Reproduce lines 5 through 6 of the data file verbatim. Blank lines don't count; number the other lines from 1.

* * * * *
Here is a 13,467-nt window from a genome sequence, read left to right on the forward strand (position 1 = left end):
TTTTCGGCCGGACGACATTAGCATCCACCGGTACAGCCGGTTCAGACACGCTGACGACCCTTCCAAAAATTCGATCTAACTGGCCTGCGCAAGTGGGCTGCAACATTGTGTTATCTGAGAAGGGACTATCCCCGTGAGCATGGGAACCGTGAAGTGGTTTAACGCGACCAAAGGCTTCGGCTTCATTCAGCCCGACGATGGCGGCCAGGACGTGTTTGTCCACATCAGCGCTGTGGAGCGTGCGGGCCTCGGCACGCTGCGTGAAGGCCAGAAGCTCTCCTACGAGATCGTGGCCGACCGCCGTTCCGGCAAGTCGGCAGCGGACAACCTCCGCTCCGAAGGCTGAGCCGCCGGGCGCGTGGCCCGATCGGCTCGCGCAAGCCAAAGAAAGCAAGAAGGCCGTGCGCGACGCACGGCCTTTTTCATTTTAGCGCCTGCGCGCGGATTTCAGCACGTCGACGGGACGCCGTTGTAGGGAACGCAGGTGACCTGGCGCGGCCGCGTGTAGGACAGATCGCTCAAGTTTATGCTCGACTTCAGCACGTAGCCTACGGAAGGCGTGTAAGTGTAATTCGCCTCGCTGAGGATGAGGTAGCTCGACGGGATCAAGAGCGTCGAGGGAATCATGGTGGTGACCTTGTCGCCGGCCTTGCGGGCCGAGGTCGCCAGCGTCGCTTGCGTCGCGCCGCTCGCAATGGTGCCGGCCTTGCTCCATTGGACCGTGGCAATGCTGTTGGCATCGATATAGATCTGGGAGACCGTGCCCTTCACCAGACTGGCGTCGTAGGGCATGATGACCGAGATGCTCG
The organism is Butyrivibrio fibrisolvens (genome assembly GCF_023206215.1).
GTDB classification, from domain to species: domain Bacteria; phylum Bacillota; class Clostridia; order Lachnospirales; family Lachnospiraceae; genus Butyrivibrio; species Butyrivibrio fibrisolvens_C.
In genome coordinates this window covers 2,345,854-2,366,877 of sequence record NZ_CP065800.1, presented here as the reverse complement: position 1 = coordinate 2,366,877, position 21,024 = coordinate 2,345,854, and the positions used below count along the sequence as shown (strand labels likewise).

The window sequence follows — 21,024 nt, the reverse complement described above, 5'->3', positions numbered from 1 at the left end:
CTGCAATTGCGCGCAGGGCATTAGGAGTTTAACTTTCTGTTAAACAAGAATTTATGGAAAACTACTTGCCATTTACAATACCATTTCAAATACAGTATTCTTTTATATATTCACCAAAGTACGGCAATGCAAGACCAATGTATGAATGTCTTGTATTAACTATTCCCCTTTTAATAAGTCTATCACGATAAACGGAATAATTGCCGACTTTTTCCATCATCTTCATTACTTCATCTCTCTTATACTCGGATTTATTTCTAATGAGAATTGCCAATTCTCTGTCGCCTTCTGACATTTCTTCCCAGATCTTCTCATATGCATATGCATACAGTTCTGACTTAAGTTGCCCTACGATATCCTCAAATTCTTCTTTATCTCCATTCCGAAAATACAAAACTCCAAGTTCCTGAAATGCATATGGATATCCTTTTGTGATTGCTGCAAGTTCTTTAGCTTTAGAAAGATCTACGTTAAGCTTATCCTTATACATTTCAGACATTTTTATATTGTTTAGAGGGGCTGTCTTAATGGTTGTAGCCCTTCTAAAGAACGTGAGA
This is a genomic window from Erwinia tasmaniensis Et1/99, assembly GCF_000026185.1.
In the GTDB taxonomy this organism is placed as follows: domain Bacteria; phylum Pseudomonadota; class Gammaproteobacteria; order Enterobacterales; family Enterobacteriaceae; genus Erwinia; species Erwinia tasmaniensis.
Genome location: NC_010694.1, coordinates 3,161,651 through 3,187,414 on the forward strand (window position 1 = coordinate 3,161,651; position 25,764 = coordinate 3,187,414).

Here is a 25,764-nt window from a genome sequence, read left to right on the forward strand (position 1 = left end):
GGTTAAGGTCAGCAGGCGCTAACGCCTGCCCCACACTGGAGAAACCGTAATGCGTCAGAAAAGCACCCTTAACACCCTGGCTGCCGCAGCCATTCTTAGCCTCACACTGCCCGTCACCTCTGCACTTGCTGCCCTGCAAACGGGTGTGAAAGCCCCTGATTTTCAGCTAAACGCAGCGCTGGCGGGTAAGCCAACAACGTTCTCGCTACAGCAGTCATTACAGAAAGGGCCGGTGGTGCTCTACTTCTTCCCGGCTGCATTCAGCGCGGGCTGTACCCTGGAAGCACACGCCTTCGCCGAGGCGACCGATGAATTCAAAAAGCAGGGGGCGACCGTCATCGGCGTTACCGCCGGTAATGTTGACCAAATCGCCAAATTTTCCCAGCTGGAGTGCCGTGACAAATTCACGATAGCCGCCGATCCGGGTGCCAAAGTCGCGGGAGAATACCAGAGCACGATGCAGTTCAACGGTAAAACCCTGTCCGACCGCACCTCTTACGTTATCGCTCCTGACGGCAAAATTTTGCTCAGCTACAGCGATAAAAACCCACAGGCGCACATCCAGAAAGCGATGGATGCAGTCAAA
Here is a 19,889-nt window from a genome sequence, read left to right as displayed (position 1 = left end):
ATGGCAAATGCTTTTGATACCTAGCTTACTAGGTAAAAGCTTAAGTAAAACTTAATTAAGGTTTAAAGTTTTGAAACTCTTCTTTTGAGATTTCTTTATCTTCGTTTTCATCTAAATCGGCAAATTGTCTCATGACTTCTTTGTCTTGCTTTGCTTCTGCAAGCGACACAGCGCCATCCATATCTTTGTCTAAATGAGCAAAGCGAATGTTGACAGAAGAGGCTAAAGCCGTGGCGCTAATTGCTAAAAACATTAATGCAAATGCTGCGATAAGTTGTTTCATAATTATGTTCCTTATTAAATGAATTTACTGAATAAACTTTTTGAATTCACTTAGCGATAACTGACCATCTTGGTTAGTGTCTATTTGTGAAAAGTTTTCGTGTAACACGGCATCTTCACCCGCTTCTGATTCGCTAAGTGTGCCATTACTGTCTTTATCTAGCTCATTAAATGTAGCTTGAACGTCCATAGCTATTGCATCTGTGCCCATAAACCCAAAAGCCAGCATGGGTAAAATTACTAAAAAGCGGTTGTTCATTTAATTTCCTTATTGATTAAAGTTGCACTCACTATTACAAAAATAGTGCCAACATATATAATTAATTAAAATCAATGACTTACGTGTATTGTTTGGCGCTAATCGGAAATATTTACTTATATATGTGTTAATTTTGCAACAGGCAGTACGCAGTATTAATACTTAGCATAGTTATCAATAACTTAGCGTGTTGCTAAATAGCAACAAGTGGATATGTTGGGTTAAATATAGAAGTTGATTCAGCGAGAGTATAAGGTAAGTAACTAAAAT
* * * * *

In genome coordinates this window covers 2,345,854-2,366,877 of sequence record NZ_CP065800.1, presented here as the reverse complement: position 1 = coordinate 2,366,877, position 21,024 = coordinate 2,345,854, and the positions used below count along the sequence as shown (strand labels likewise).

The window sequence follows — 21,024 nt, the reverse complement described above, 5'->3', positions numbered from 1 at the left end: